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What is Ethanol Gasoline?

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  • Written By: R. Anacan
  • Edited By: Bronwyn Harris
  • Last Modified Date: 07 July 2018
  • Copyright Protected:
    2003-2018
    Conjecture Corporation
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Ethanol gasoline is a biofuel that is comprised of a mixture of gasoline and ethanol. Ethanol is a term used to describe ethyl alcohol and is primarily made of agricultural products such as corn, sugar cane, potatoes and grains. While ethanol has been in use as a fuel for many years, it has gained increased prominence as many believe that ethanol can be a viable alternative to petroleum-based fuels.

Ethanol is made from the fermented sugars in agricultural products. The raw agricultural products are put through a fermentation and distillation process to produce ethyl alcohol. Because ethyl alcohol is the form of alcohol also found in alcoholic beverages, fuel grade ethanol is denatured with a small amount of gasoline to render it undrinkable.

The two most common gasoline and methanol mixtures are E10, which consists of 90% gasoline and 10% ethanol and E85 which is a mixture of 85% ethanol and 15% gasoline. E10 is the more common formulation, as most vehicles are able to use E10 ethanol gasoline as a fuel. E10 fuel has been shown to reduce exhaust emissions such as carbon monoxide and also reduces the overall amount of gasoline that is used. It is estimated that up to half of the gasoline sold in the United States is E10 fuel.

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E85 ethanol gasoline may only be used in specially designed vehicles, commonly known as flexible fuel vehicles, or flex fuel vehicles. Flex fuel vehicles can be run on gasoline or E85. The use of E85 in engines that are not designed to run on the fuel can cause considerable damage to the engine and the vehicle. E85 is not as commonly distributed as E10 and it is estimated that only one half of one percent of the gas stations in the United States sell E85 gasoline.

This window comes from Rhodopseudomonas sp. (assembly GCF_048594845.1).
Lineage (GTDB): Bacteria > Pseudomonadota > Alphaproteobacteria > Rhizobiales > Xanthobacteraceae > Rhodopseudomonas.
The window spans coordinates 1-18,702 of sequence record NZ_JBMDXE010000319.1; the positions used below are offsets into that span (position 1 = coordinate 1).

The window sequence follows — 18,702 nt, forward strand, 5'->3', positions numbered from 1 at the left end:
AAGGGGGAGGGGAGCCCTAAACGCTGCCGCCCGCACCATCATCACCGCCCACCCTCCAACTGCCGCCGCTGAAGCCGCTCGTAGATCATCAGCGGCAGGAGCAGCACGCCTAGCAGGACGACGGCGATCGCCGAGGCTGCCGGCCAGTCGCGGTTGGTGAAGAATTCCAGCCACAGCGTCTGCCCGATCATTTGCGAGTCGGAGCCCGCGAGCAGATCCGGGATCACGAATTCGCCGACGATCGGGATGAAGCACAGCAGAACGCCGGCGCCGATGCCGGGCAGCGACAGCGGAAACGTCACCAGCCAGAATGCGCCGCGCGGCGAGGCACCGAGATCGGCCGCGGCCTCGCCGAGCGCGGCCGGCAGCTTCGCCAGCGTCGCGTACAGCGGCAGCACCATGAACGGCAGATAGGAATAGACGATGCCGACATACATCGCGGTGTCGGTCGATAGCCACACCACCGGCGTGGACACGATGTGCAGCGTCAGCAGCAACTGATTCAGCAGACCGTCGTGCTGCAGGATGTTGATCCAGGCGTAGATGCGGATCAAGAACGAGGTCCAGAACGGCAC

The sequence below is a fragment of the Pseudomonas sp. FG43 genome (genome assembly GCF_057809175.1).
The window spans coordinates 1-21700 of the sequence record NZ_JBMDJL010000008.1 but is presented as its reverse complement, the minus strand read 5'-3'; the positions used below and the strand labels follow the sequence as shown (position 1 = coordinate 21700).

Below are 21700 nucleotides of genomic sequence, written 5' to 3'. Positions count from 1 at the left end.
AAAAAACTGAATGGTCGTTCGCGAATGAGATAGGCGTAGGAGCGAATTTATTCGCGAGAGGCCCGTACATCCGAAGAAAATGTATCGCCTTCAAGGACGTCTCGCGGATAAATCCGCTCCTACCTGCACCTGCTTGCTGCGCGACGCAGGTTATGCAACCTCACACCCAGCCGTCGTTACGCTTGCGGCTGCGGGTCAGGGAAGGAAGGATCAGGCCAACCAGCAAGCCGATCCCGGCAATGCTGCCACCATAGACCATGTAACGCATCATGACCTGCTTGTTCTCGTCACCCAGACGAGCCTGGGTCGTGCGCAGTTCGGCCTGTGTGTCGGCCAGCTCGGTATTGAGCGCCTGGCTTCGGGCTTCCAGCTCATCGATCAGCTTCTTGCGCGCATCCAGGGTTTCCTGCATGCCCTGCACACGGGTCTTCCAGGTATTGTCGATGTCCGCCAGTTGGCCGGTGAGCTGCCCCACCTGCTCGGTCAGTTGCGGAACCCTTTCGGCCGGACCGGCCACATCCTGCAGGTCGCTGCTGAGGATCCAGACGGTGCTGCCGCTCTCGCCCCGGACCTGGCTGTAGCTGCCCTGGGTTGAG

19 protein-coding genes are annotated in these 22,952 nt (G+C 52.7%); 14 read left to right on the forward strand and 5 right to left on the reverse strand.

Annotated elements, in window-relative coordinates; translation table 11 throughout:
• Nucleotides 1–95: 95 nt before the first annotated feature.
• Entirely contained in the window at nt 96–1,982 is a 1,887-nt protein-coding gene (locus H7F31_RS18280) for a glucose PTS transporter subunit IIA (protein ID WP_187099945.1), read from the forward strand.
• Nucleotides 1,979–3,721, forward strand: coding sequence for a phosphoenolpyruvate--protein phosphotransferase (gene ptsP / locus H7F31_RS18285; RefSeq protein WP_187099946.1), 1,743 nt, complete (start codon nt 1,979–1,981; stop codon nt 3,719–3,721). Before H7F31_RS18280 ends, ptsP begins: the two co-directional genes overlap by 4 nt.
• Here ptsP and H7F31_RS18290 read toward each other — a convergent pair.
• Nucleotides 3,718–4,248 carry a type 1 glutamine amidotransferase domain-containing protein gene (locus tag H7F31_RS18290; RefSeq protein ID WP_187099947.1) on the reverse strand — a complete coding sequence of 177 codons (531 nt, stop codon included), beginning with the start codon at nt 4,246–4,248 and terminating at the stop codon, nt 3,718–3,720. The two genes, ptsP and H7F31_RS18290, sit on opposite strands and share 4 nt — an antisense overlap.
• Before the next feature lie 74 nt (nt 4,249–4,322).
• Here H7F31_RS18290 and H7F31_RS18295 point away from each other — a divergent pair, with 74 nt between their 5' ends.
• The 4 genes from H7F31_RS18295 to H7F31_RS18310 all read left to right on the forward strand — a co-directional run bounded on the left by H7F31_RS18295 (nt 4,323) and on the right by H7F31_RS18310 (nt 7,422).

The use of ethanol as an alternative to petroleum-based fuels is not without controversy. There are many who argue that the disadvantages of using ethanol outweigh the benefits. Ethanol has lower energy per content than a comparable amount of gasoline. This means that a vehicle powered by ethanol has lower fuel efficiency than a comparable gasoline powered vehicle. Vehicles using ethanol would therefore need more quantity of fuel to travel the same distance that a gasoline vehicle could travel.

Many opponents of wide scale ethanol gasoline use also cite the fact that growing the corn needed for ethanol production takes away available agricultural land and resources that could be used to provide food for people, possibly resulting in less food production and higher food prices. It is estimated by some that using all of the potential corn that is produced in the United States for ethanol would still only provide a little over 10 percent of the nation’s overall fuel usage. In addition, many critics claim that it takes more energy to create ethanol gasoline, than the energy that is saved through its use.

Proponents of ethanol point to the use of sugar cane derived ethanol gasoline in Brazil. Brazil has replaced approximately 40 percent of its gasoline consumption with ethanol and has reduced its dependence on foreign sources of petroleum through the use of ethanol. By many accounts the transition from petroleum-based fuels to ethanol in Brazil has been a success.

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